Toys Tough Enough to Terrorize Your Pet Beagle

Ripley pitchesWhy didn’t the recent DirecTV commercial, featuring Sigourney Weaver as “Ellen Ripley” in James Cameron’s 1986 movie, Aliens, get more amore?

You’ve seen the original: At the film’s geekalicious climax, Ripley takes on the villainous Alien Queen with an “anthropomorphic exoskeletal” Caterpillar P-5000 Powered Work Loader. (Weaver got a Best Actress Academy Award nomination for her performance.)

DirecTV, as they’d done with well-known flicks from the ‘80s and ‘90s (Star Trek: Generations, Major League, Back to the Future), remixed the scene into an ad pitching the virtues of satellite over cable. Their digital fx hoo-haa even lip-synced Ripley’s 22-year-old footage to new script. (Hey: If we all yell and stamp our feet loud enough, maybe they’ll sign Pacino to remake the climactic “Sigh ay-low to mah lee’l frah!” bloodbath from Scarface.)

Yet, if you’re even a tiny bit like me, even a quarter-century in, there’s still no such thing as too much Aliens. If so, wrap your head around this: Hot Toys‘ 1/6-scale, 21″ high, fully articulated Power Loader model kit.

Hot Toys Aliens Power LoaderThis thing is massive. Its shipping weight is ten pounds. Its fully decked-out Ripley figure, included, is a foot high, but looks small in comparison. It has a working warning signal light. As you can see from clicking on the link, the detail is incredible.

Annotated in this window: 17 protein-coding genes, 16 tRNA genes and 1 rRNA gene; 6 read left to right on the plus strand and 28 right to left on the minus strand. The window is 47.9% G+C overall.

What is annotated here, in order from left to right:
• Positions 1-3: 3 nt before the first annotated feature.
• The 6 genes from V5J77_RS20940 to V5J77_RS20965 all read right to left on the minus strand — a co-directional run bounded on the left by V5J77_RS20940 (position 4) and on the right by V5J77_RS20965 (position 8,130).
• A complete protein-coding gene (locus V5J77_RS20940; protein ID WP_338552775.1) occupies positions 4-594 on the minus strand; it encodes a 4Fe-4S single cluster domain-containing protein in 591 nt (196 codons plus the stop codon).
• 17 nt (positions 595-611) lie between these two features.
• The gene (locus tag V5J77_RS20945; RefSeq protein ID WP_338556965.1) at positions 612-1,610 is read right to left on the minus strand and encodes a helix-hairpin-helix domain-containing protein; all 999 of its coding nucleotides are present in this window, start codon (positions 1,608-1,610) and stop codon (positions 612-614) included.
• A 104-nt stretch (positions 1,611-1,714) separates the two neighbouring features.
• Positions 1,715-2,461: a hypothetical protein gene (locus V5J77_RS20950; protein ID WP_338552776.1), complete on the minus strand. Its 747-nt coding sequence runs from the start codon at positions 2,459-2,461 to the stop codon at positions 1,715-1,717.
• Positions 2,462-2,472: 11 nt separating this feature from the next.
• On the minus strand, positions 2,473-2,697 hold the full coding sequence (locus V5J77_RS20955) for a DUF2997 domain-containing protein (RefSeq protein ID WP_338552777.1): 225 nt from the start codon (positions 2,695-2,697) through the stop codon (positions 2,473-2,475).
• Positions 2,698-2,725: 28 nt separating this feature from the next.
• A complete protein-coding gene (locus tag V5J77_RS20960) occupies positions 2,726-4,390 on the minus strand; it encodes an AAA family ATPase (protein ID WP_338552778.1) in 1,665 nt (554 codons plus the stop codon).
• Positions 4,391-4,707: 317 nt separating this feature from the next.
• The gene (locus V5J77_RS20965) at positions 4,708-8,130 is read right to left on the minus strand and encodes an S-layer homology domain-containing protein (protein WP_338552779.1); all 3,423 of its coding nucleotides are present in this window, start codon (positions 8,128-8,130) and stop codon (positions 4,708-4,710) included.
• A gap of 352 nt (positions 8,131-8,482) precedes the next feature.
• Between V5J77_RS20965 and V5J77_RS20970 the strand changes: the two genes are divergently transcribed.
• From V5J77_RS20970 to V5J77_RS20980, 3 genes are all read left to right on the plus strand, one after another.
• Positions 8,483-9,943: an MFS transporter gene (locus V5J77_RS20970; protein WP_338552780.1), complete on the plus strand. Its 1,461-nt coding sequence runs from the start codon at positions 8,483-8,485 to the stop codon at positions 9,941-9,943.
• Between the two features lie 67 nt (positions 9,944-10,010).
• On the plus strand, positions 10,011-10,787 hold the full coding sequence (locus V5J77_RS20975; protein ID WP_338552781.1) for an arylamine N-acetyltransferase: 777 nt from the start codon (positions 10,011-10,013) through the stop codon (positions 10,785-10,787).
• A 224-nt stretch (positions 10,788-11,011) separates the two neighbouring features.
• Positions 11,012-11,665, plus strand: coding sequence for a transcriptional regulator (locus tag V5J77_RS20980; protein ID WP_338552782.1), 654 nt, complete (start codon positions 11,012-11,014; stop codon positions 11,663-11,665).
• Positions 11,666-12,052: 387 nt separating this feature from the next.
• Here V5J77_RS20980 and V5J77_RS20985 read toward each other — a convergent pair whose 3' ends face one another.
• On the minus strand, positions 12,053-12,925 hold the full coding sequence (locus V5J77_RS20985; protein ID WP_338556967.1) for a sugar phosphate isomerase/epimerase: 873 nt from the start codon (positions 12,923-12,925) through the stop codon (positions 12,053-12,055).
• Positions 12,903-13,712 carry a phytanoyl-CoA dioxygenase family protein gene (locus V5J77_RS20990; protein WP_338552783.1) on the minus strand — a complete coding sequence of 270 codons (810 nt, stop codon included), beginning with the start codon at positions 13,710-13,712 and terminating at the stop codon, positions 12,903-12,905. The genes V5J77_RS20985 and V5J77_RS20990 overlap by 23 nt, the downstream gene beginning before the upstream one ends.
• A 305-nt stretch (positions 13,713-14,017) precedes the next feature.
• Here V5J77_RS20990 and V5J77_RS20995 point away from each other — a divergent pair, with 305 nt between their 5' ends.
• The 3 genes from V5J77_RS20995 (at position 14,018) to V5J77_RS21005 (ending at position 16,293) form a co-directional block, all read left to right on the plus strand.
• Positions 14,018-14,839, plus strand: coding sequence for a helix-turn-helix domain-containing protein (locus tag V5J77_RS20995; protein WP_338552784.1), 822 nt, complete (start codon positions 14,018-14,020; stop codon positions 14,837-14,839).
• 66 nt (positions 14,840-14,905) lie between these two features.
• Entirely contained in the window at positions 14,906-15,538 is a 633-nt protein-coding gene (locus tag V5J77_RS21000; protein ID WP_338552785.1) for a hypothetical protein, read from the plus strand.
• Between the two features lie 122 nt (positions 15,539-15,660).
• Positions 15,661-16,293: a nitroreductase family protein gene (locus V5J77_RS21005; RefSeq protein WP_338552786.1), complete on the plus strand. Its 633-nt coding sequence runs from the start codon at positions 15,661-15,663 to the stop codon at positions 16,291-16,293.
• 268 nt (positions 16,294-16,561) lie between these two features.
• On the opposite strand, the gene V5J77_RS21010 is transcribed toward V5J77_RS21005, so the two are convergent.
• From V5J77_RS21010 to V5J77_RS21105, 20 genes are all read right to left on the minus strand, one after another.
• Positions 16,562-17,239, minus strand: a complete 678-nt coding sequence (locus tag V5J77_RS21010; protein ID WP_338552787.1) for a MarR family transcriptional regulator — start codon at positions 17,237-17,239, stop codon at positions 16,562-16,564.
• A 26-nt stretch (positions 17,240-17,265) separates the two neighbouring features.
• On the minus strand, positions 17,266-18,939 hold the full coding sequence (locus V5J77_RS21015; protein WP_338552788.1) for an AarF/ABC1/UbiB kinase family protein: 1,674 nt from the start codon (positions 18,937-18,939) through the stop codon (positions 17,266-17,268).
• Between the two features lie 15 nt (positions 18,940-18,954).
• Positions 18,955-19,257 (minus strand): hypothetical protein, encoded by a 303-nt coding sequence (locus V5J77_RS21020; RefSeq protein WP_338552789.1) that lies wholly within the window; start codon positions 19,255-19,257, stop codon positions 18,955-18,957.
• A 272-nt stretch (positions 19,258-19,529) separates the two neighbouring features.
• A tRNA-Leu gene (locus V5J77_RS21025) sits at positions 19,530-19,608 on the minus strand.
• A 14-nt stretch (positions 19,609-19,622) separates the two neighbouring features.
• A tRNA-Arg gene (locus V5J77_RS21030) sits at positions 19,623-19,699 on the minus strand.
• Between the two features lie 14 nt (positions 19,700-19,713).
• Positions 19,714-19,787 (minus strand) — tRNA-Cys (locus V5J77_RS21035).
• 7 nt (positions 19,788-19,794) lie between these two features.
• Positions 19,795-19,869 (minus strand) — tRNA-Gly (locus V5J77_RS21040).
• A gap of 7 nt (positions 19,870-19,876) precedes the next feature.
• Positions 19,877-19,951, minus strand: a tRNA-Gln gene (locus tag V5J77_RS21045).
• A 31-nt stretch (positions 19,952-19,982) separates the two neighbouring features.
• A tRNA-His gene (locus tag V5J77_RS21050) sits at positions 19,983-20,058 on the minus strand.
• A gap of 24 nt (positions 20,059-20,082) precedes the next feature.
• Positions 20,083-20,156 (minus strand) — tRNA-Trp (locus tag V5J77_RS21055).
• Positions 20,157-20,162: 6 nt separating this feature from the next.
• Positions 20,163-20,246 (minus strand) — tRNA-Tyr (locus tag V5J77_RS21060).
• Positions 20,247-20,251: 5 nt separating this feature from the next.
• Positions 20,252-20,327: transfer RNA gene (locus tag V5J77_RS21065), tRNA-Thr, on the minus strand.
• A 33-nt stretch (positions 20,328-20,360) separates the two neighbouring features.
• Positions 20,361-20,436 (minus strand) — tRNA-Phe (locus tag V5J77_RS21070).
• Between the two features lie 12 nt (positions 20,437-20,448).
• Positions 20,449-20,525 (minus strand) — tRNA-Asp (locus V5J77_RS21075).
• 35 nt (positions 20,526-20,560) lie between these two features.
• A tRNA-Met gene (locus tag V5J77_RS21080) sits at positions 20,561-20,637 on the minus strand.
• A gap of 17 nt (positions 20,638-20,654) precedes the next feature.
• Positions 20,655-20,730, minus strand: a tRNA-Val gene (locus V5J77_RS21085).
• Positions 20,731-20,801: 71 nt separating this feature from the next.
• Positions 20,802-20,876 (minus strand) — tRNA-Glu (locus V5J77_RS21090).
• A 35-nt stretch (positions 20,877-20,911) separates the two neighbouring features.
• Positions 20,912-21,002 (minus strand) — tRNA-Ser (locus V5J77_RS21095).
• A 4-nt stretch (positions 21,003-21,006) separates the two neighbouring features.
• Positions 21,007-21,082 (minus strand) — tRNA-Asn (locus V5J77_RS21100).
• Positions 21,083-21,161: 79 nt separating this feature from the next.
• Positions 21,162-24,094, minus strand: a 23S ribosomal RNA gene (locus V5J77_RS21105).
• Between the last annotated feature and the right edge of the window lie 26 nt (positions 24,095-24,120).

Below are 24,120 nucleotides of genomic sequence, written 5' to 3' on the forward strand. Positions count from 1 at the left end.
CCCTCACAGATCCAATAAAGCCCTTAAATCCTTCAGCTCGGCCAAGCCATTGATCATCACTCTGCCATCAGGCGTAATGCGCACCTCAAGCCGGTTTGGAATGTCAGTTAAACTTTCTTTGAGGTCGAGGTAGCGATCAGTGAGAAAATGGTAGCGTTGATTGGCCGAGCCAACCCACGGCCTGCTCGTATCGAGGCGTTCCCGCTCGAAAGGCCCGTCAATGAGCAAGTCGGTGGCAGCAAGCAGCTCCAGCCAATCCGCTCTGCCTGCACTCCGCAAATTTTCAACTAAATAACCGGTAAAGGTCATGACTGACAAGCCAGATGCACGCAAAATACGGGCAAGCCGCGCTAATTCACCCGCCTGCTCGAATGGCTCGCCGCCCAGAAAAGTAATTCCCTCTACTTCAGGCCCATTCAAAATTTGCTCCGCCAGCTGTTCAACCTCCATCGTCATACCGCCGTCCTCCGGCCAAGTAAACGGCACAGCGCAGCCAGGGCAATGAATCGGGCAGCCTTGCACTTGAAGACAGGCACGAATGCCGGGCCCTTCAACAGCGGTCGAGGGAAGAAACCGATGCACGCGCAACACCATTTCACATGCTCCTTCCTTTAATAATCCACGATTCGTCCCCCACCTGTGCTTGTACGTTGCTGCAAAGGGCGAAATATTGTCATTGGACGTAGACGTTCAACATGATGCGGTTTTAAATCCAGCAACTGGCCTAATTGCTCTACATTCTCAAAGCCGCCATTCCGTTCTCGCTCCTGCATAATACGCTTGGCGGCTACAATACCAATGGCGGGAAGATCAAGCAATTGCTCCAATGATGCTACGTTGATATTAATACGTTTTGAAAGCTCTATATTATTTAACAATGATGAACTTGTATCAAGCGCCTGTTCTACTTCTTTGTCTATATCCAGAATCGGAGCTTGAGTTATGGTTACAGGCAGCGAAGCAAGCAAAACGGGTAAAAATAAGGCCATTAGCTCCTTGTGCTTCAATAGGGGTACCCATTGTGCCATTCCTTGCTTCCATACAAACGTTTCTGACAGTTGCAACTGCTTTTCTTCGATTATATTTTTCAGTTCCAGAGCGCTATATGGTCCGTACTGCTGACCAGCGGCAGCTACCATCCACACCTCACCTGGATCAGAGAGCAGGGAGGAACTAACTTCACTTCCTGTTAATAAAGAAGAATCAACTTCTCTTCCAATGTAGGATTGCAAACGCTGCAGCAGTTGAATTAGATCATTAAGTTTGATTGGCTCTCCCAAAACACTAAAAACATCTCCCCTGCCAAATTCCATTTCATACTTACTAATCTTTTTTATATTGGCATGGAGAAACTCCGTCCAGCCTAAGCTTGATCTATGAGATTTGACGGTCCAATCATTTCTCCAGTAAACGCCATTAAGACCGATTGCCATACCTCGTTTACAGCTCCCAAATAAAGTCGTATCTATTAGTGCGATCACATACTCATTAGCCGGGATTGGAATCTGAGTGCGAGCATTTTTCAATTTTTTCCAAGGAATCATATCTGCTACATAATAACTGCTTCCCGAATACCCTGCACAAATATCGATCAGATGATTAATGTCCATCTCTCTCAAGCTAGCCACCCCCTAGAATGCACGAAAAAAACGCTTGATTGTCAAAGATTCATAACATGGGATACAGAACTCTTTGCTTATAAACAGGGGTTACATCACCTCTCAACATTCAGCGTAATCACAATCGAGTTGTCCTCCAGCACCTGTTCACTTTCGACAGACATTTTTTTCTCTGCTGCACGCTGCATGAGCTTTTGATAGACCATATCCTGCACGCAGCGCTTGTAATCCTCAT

At $249.99 from most retailers, Hot Toys seems to be aiming their pointed lance straight into the heart of Kotobukiya, the renowned Japanese manufacturer whose large-scale, scarily detailed statuettes define the craft. Then again, some would say that Hot Toys may have already won the war, when you consider both the variety and quality of their offerings, and take their figures’ articulation into account.

Unlike Ripley and the Queen, though, this battle has yet to be decided. I say we put Hot Toys’ Clubber Lang, from Rocky III, in the ring with Kotobukiya’s Batman, and let ’em knock each other out for the coy hand of Princess Leia Slave Girl. May the best piece of polyvinyl win.



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